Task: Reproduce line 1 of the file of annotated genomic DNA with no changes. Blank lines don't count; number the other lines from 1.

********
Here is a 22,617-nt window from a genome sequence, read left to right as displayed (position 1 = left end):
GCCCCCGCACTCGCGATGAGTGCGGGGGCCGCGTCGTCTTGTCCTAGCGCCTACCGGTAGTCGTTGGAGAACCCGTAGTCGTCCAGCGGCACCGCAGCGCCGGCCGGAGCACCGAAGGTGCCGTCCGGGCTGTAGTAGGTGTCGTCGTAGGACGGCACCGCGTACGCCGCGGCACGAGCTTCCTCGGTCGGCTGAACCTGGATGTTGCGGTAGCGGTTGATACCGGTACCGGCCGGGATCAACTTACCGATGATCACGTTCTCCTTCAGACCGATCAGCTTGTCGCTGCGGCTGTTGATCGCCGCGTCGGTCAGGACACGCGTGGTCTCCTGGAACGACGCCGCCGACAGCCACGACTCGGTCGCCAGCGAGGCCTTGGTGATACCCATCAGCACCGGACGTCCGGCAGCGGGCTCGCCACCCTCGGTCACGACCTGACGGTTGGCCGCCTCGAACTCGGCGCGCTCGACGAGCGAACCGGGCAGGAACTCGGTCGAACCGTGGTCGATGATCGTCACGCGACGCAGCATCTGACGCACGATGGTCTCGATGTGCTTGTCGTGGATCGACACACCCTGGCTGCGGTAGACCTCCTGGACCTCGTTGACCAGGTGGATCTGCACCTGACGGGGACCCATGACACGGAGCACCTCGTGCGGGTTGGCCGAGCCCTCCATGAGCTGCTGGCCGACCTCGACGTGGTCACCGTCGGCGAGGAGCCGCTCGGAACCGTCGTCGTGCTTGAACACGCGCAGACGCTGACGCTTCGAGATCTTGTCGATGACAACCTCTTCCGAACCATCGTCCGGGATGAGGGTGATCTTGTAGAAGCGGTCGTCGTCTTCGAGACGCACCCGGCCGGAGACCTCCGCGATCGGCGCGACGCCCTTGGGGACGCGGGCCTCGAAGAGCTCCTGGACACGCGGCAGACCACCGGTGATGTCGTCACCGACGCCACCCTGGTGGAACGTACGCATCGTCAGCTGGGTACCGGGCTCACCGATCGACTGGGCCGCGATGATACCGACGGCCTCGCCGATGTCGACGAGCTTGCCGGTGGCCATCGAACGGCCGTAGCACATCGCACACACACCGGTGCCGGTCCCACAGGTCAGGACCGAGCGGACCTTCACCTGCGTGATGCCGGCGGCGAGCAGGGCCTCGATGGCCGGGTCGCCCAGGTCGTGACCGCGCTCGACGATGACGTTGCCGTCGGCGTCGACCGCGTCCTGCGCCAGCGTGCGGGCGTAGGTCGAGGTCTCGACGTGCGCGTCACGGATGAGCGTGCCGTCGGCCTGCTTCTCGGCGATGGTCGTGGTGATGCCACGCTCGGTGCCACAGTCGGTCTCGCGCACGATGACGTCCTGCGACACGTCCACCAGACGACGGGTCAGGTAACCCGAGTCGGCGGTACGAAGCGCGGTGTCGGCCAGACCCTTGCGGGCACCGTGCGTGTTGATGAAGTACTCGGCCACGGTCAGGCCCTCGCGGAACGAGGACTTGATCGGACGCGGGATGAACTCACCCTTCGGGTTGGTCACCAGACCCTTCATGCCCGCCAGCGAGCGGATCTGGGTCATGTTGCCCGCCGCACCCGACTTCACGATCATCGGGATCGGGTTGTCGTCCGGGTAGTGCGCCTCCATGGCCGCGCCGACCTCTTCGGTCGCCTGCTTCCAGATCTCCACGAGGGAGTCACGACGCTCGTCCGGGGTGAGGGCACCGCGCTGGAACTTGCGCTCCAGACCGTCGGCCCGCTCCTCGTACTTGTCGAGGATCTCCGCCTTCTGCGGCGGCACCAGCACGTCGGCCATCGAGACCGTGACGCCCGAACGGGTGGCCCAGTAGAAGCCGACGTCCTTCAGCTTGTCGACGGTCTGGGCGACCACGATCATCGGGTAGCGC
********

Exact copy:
Here is a 22,617-nt window from a genome sequence, read left to right as displayed (position 1 = left end):